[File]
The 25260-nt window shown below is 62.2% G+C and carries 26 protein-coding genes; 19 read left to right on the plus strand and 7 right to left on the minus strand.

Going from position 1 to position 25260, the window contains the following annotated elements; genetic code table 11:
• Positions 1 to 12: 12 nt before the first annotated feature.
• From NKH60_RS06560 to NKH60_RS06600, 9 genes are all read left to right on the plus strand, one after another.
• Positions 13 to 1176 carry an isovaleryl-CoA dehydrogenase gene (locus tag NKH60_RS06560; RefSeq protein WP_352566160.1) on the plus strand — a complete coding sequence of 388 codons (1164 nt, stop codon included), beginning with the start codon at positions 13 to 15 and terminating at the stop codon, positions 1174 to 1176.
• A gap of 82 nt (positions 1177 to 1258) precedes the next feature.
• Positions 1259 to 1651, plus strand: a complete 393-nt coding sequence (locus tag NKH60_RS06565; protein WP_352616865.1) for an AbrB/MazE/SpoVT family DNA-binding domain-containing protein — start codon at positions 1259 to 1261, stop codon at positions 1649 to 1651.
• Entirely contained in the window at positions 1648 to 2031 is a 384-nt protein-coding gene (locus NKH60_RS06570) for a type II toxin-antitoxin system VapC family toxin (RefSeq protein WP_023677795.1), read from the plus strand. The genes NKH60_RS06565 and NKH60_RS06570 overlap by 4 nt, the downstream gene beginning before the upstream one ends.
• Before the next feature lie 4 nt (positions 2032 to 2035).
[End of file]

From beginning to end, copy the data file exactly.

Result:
The 25260-nt window shown below is 62.2% G+C and carries 26 protein-coding genes; 19 read left to right on the plus strand and 7 right to left on the minus strand.

Going from position 1 to position 25260, the window contains the following annotated elements; genetic code table 11:
• Positions 1 to 12: 12 nt before the first annotated feature.
• From NKH60_RS06560 to NKH60_RS06600, 9 genes are all read left to right on the plus strand, one after another.
• Positions 13 to 1176 carry an isovaleryl-CoA dehydrogenase gene (locus tag NKH60_RS06560; RefSeq protein WP_352566160.1) on the plus strand — a complete coding sequence of 388 codons (1164 nt, stop codon included), beginning with the start codon at positions 13 to 15 and terminating at the stop codon, positions 1174 to 1176.
• A gap of 82 nt (positions 1177 to 1258) precedes the next feature.
• Positions 1259 to 1651, plus strand: a complete 393-nt coding sequence (locus tag NKH60_RS06565; protein WP_352616865.1) for an AbrB/MazE/SpoVT family DNA-binding domain-containing protein — start codon at positions 1259 to 1261, stop codon at positions 1649 to 1651.
• Entirely contained in the window at positions 1648 to 2031 is a 384-nt protein-coding gene (locus NKH60_RS06570) for a type II toxin-antitoxin system VapC family toxin (RefSeq protein WP_023677795.1), read from the plus strand. The genes NKH60_RS06565 and NKH60_RS06570 overlap by 4 nt, the downstream gene beginning before the upstream one ends.
• Before the next feature lie 4 nt (positions 2032 to 2035).